Photo by Austin Distel on Unsplash
- The Australian sharemarket has followed global patterns, crashing in March only to rebound strongly into June.
- In the wash, some companies have performed far more strongly than others, either directly benefiting from the pandemic or simply proving resilient to it.
- These are some of Australia’s most traded stocks, according to brokerage platform eToro.
Masses of Australians have been riding the sharemarket throughout its rollercoaster last few months.
Having fallen spectacularly from its record-highs in February, they dove in with both feet, lured by cheaper valuations and by hopes of riding a recovery.
Had they bought in late March and April, they would have hoped they’d held on into June as the ASX 200 gained more than 1,500 points to again surpass the 6,000 mark.
Overseas, the bounce has been more impressive. The Nasdaq, home to some of the biggest tech companies in the world, is up more than 30% on its March low.
While the ASX has since slumped on Thursday, it certainly goes to show the incredible volatility in global markets right now.
With all of that in mind, this is where Australians were investing during the bounce.
Despite the COVID-19 crisis, the computer company founded by Bill Gates way back in 1975 has continued on a tear it began all the way back at the end of 2018, with only a minor correction in the middle.
“Microsoft, as with much of the technology sector, has benefited from the increased demand for cloud services, communication software, and collaboration software during the lockdown,” eToro analyst Mathew De Corrado said. “Overall, the Information technology sector has outperformed the S&P 500 since the start of the year, with May being the third-best performance for the sector over the past 12 months.”
A rising stock price appears to have attracted investors from all over, with the stock proving one of the platform’s second most popular stock in May.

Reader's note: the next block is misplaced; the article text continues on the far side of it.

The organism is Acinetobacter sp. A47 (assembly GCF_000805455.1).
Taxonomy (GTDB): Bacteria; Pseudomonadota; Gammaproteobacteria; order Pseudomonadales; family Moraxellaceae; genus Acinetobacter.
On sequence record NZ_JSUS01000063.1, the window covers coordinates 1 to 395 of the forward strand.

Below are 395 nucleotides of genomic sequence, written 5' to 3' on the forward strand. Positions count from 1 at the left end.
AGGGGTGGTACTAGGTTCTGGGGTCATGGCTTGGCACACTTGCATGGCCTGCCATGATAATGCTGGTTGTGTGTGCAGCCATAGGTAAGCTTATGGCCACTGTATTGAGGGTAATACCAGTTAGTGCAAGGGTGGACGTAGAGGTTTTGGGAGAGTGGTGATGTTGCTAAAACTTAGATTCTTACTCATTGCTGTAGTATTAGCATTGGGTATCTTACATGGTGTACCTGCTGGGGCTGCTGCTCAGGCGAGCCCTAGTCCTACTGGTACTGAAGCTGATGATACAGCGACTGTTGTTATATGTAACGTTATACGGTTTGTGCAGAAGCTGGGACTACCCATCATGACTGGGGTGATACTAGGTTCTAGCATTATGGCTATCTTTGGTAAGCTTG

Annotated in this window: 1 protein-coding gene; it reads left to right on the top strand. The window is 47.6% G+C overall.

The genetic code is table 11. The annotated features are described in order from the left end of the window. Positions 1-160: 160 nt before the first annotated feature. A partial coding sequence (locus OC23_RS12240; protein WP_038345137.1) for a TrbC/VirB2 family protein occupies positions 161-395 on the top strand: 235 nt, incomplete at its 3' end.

The tech sector more broadly
While Microsoft may have been one of the biggest winners out of the market crash and subsequent, it wasn’t the only tech stock to climb ever higher, as traders and consumers alike flocked to Facebook and Amazon.
“Part of the reason the technology sector has been so strong is the migration of workforces from offices to the home, which has resulted in a rapid adoption of technology. Moreover, the decline in typical forms of entertainment, such as restaurants, bars and cinemas has driven demand for online entertainment services such as Netflix and Disney,” De Corrado said.
It saw companies like Nvidia, which makes graphic processing units, buoyed by the suddenly surging popularity of video games.
As restrictions ease, however, trading is beginning to fade on the likes of Netflix and Disney which may have already experienced their biggest boom.
But while Australians are unsurprisingly looking at more household names, there are plenty of others who are riding the investment wave.
“The race for technological solutions to the ongoing COVID-19 crisis is also underpinning interest in areas such as robotics and artificial intelligence, and of course companies able to offer cyber security,” Betashares chief economist David Bassanese told Business Insider Australia.
Australia’s smaller number of tech players may have seen it not rise quite as quickly as the US, they may continue to prove more resilient to market fluctuations.
“While there’s a risk that global stocks could experience renewed weakness in coming months, it seems likely that the growth-orientated technology areas of the market could continue to hold up relatively better and is well placed to remain a lead sector in the next post COVID-19 bull market phase,” Bassanese said.
Likewise, the sudden demand for healthcare products and services, particularly online, has been observable on the platform.
Take Ping An Good Doctor. Hardly a household name prior to the pandemic, this Hong Kong stock was the single-most traded stock on eToro during April and May, being the only online healthcare stock on the MSCI China index.
It was enough to see its stock price double in the space of six months.
Those strategic enough to look past the short-term have looked to pile into trends, like the rise of fake meat. Beyond Meat, which continued to expand during the period, was one of the big winners.
“In late April, Beyond Meat announced that it had officially entered the Chinese market by partnering with Starbucks, with approximately 3,300 locations across China, which was seen as another big win for the company,” De Corrado said.
It saw its stock price jump around 35% in May as it beat market expectations.
“During the first quarter, COVID-19 shutdowns have impacted meat processing plants – mainly pork and beef – giving Beyond Meat the opportunity to capitalise and gain market share,” De Corrado said.
Finding themselves spending an increasing amount of time at home, Australians like most everyone else began digging into DIY projects en-masse. While the likes of Bunnings and owner Wesfarmers, experienced a roaring trade at home, US equivalent Home Depot also enjoyed surging popularity amongst Australian traders. Locally, it was the eighth most traded stock.
Disclaimer: This article contains general information only and is not intended to be used as personal advice.